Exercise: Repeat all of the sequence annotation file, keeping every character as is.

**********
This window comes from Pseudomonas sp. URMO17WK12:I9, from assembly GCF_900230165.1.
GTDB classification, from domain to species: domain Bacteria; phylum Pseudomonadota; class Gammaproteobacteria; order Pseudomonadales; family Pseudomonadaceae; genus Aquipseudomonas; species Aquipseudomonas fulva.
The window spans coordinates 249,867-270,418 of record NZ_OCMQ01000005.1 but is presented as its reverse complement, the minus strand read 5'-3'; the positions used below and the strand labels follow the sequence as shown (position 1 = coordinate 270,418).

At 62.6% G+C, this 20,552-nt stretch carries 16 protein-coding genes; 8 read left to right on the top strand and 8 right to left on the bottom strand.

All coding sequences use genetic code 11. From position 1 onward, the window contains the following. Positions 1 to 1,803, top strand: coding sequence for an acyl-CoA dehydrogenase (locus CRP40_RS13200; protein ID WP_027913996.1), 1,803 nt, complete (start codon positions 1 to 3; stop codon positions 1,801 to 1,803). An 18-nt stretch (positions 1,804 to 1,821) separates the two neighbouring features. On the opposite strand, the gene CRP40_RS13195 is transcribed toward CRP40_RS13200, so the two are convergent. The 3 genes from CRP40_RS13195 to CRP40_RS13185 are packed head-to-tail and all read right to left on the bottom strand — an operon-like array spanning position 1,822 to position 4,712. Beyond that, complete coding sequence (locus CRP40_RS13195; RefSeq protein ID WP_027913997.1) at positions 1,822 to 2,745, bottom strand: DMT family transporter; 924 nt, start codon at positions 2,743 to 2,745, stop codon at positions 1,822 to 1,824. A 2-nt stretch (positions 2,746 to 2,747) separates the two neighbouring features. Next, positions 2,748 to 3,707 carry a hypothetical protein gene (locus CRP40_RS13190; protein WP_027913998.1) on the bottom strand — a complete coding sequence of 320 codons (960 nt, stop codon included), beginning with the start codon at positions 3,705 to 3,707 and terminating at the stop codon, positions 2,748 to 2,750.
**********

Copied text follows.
This window comes from Pseudomonas sp. URMO17WK12:I9, from assembly GCF_900230165.1.
GTDB classification, from domain to species: domain Bacteria; phylum Pseudomonadota; class Gammaproteobacteria; order Pseudomonadales; family Pseudomonadaceae; genus Aquipseudomonas; species Aquipseudomonas fulva.
The window spans coordinates 249,867-270,418 of record NZ_OCMQ01000005.1 but is presented as its reverse complement, the minus strand read 5'-3'; the positions used below and the strand labels follow the sequence as shown (position 1 = coordinate 270,418).

At 62.6% G+C, this 20,552-nt stretch carries 16 protein-coding genes; 8 read left to right on the top strand and 8 right to left on the bottom strand.

All coding sequences use genetic code 11. From position 1 onward, the window contains the following. Positions 1 to 1,803, top strand: coding sequence for an acyl-CoA dehydrogenase (locus CRP40_RS13200; protein ID WP_027913996.1), 1,803 nt, complete (start codon positions 1 to 3; stop codon positions 1,801 to 1,803). An 18-nt stretch (positions 1,804 to 1,821) separates the two neighbouring features. On the opposite strand, the gene CRP40_RS13195 is transcribed toward CRP40_RS13200, so the two are convergent. The 3 genes from CRP40_RS13195 to CRP40_RS13185 are packed head-to-tail and all read right to left on the bottom strand — an operon-like array spanning position 1,822 to position 4,712. Beyond that, complete coding sequence (locus CRP40_RS13195; RefSeq protein ID WP_027913997.1) at positions 1,822 to 2,745, bottom strand: DMT family transporter; 924 nt, start codon at positions 2,743 to 2,745, stop codon at positions 1,822 to 1,824. A 2-nt stretch (positions 2,746 to 2,747) separates the two neighbouring features. Next, positions 2,748 to 3,707 carry a hypothetical protein gene (locus CRP40_RS13190; protein WP_027913998.1) on the bottom strand — a complete coding sequence of 320 codons (960 nt, stop codon included), beginning with the start codon at positions 3,705 to 3,707 and terminating at the stop codon, positions 2,748 to 2,750.